Research (LIHR), Ecole hôtelière de Lausanne (EHL), Le Chalet-à-Gobet,
1000 Lausanne 25, Switzerland. Tel: 0041 21 785 13 24; Fax: 0041 21 785
13 25; E-mail: email@example.com
The Internet as a Marketing Tool for Tourism in the Balearic Islands
Gabriel Angel Vich-i-Martorell
Universitat de les Illes Balears, Carretera de Valldemossa, Km 7.5 Edif. Mateu Orfila, 07071 Palma, Mallorca, Illes Balears, Spain
Mature tourist destinations are usually highly controlled by tour operators. The recent introduction of the Internet as a commercial tool has provided the supply side with an alternative channel for communication, marketing, and distribution, which may prove capable of sidestepping these middlemen. In this article the use of the Internet among hotel and airline companies is analyzed, and its effect on the tourist industry in the Balearic Islands is discussed. Primary research was conducted among these companies in order to find out the extent of the use of Internet, and the perceived value of some of its attributes. The results show very different levels of use, and establish the existence of five different groups based on these evaluations.
Key words: Tourism; E-commerce; Internet; Balearic Islands; Web; Marketing; Tour operators
Address correspondence to Gabriel Angel Vich-i-Martorell, Universitat de les Illes Balears, Carretera de Valldemossa, Km 7.5 Edif. Mateu Orfila, 07071 Palma, Mallorca, Illes Balears, Spain. Tel: +34-971172623; Fax: +34-971173426; E-mail: firstname.lastname@example.org
Faces of the "New China": A Comparison of Touristic Web Sites in the Chinese and English Languages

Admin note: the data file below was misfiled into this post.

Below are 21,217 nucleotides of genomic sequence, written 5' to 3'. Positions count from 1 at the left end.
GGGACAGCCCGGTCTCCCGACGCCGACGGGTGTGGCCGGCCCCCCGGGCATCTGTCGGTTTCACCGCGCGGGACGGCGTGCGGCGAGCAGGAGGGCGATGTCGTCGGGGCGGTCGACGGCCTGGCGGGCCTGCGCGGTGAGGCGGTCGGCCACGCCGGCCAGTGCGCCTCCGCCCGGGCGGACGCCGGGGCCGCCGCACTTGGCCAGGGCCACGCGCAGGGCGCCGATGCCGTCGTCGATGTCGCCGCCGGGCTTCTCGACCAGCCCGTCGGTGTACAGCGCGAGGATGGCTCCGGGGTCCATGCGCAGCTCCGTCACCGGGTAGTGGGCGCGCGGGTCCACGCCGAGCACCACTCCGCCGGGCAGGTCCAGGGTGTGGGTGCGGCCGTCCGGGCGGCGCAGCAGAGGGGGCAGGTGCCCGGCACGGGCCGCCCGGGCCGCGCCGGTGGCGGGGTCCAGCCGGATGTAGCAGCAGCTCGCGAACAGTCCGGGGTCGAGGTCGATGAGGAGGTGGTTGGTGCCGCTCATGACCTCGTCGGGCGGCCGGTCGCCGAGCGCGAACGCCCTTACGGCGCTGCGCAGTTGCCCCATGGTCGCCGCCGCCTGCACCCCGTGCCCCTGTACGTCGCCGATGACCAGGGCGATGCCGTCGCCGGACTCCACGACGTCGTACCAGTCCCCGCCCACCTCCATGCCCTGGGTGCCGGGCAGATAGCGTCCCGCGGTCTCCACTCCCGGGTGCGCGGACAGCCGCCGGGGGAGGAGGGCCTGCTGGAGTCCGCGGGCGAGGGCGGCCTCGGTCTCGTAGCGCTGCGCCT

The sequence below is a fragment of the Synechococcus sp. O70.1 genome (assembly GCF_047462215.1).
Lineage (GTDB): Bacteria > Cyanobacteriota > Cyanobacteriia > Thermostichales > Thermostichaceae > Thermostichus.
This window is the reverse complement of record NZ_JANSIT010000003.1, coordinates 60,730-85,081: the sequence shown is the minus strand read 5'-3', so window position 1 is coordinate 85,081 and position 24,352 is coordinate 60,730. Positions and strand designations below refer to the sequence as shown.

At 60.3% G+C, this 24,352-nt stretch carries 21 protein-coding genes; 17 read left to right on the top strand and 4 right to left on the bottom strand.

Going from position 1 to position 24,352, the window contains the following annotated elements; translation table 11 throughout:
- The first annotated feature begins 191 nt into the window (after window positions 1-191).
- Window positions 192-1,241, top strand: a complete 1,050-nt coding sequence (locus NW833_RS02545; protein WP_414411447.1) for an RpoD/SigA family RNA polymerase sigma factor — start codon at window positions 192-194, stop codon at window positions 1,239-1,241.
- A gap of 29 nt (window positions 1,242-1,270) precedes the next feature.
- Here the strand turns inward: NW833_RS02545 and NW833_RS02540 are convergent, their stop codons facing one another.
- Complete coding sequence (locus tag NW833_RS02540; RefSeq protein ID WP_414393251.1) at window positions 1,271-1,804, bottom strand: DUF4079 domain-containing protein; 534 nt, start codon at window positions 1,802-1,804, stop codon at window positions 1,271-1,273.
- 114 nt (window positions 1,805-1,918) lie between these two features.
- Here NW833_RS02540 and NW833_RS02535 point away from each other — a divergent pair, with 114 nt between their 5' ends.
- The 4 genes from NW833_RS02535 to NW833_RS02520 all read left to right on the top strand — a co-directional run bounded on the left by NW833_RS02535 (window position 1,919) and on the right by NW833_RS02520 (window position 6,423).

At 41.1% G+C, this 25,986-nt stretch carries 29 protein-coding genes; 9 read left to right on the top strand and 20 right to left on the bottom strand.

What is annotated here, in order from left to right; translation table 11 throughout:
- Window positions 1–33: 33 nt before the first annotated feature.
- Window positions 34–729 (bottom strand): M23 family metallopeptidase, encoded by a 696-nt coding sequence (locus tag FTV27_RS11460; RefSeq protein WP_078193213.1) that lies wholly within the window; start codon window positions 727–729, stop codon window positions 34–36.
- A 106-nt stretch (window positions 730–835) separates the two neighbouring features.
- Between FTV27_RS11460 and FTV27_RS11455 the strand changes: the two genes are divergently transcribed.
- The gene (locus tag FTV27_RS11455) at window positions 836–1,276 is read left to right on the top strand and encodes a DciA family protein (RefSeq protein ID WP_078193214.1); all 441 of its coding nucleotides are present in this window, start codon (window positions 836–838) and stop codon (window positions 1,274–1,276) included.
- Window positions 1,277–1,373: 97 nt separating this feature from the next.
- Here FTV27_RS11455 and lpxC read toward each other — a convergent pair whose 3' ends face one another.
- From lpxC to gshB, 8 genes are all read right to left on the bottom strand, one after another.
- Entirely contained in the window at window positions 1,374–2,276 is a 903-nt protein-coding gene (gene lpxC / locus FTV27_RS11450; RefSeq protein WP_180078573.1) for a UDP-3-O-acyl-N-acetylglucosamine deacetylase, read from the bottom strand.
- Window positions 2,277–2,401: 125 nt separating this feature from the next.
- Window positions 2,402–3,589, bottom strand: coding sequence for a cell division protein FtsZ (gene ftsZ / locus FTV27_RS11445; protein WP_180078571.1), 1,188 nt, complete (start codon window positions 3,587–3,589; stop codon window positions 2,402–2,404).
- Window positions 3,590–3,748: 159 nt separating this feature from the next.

Department of Communication, Northern Illinois University, De Kalb, IL 60115
For some nations, such as the People's Republic of China, international tourism has become not just what some claim is the largest extant industry, but also a vital part of promoting the nation as a full participant in the modern world. Increasingly, one of the paths to greater promotion of a culture is through tourism, and one of the principal ways this is done is via the Internet. To explore the issues relating to World Wide Web pages/sites on which touristic attractions are promoted, a detailed analysis was conducted of material on two Web sites for the PRC coastal city of Dalian, one in Chinese and the other in English. It is shown that the principles of effective site design seem to be violated on the Chinese site but not on the English site. Yet the effect of the two sites is opposite of what might be predicted: the Chinese site is dynamic, open, and interesting, whereas the English site is static, entropic, and dull. Implications concerning ethnocentrism in "acceptable" site design are introduced and explored, as are implications for improving the communication of touristic information via the Internet.
Key words: Asia; China; Chinese language; Chinese tourism; International tourism; Touristic Web sites; Web design
Address correspondence to Richard Holt, Department of Communication,
Room 302, Watson Hall, Northern Illinois University, De Kalb, IL 60115.
Tel: (815) 753-7102; E-mail: email@example.com